Universities open bivocational centers
Monday, Jun 18, 2007
By Karen L. Willoughby
SAN ANTONIO, Texas (BP)--The Southern Baptist Bivocational Ministers' Association announced June 11 a partnership with three universities to provide regional centers for bivocational ministry.
Citing a growing awareness of the specialized needs of bivocational pastors, the association's leaders unveiled their partnership at an annual luncheon prior to the Southern Baptist Convention's June 12-13 annual meeting in San Antonio.
The Baptist College of Florida in Graceville, Mid-Continent University in Paducah, Ky., and Campbellsville University in Kentucky have been named regional centers for bivocational ministry, with more in the works.
"The strength of Southern Baptists is in bivocationals," said Robert Imhoff, president of Mid-Continent University which recently added a course of study for bivocational pastors. "For us to not be a part of that would be just wrong.
"In our county, we have 46 [Southern Baptist] churches and only a handful [of pastors] are fully funded," Imhoff continued. "Most of the churches in the Southern Baptist Convention run 100 or less. That's why the bivocational effort is so critical to our denomination and, quite frankly, to every other denomination."
Tom Fisher, assistant dean of the San Antonio campus of Wayland University, credited the bivocational association with underscoring the need for training bivocationals.
"It's time they got their due," Fisher said of bivocational pastors. "It's the right thing to do." If requested by the bivocational association, Wayland would host the luncheon each year, he said.
Wayland is in the process of becoming one of the regional centers for bivocational ministry. Wayland's 12 external campuses are in Texas, Oklahoma, New Mexico, Arizona, Alaska and Hawaii.
The Baptist College of Florida was the first to become a regional center, and its president, Tom Kinchen, who serves as the program first vice president of the bivocational association.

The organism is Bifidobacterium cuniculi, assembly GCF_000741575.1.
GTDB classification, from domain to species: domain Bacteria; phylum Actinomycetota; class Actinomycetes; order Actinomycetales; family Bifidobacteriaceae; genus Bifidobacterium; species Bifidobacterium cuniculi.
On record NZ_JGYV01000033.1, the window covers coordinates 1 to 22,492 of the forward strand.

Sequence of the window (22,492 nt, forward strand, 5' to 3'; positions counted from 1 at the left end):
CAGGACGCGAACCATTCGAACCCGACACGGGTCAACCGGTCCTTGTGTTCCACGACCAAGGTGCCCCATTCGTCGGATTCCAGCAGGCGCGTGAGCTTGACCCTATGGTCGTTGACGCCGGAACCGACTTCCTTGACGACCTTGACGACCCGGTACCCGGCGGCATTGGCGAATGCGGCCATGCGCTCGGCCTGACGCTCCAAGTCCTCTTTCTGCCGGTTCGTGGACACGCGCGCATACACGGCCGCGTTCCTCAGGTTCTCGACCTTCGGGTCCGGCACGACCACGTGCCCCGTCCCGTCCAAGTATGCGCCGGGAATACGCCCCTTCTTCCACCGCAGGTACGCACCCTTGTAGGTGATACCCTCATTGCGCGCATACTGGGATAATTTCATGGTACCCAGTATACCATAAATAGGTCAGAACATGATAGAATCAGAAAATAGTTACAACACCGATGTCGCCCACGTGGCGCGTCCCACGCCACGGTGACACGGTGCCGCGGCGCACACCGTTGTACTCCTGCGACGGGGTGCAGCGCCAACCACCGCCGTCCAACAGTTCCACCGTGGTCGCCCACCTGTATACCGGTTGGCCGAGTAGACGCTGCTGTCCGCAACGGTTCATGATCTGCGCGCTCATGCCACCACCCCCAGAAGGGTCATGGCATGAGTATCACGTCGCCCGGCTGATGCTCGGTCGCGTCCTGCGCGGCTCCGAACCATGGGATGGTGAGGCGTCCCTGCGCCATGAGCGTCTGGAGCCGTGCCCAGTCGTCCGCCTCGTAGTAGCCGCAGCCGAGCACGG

The bivocational association's immediate past president, Adolphus Cleveland, spoke in the absence of the current president, Henry Luckel, who was unable to take off from his work as a computer analyst in Denver.
Luckel's absence typifies the problem of bivocationals, who often have conflicting schedules that make participating in Southern Baptist life -– and the churches they pastor -– more challenging than it is for other pastors, Cleveland said.
The scope of the bivocational group was broadened to include "smaller church" pastors during the group's annual meeting in late April, and the constitution was amended to reflect that change. A key reason for the change is because bivocational and smaller-church pastors often are served by the same staff person at the state and national convention.
Lester Evans of North Carolina, vice president for membership, noted the range of roles reflected by the term "bivocational" -– whether a man is a bivocational pastor only if he is working a second job, or if he is able to serve fulltime because of retirement or other income, or if he does not have to have a second job because his wife is employed outside the home.
In addition to Luckel, Kinchen and Evans, officers of the Southern Baptist Bivocational Ministers Association are Gary Mitchell of Louisiana, vice president/financial; Rosalind Ray of Texas, secretary; and Joyce Byrd of Tennessee, treasurer. Ray Gilder of Tennessee is national coordinator.
The Southern Baptist Bivocational Ministers Association was organized in 1977.
The association's next gathering is scheduled Aug. 29-30 at the Tennessee Baptist Convention offices in Brentwood, Tenn.
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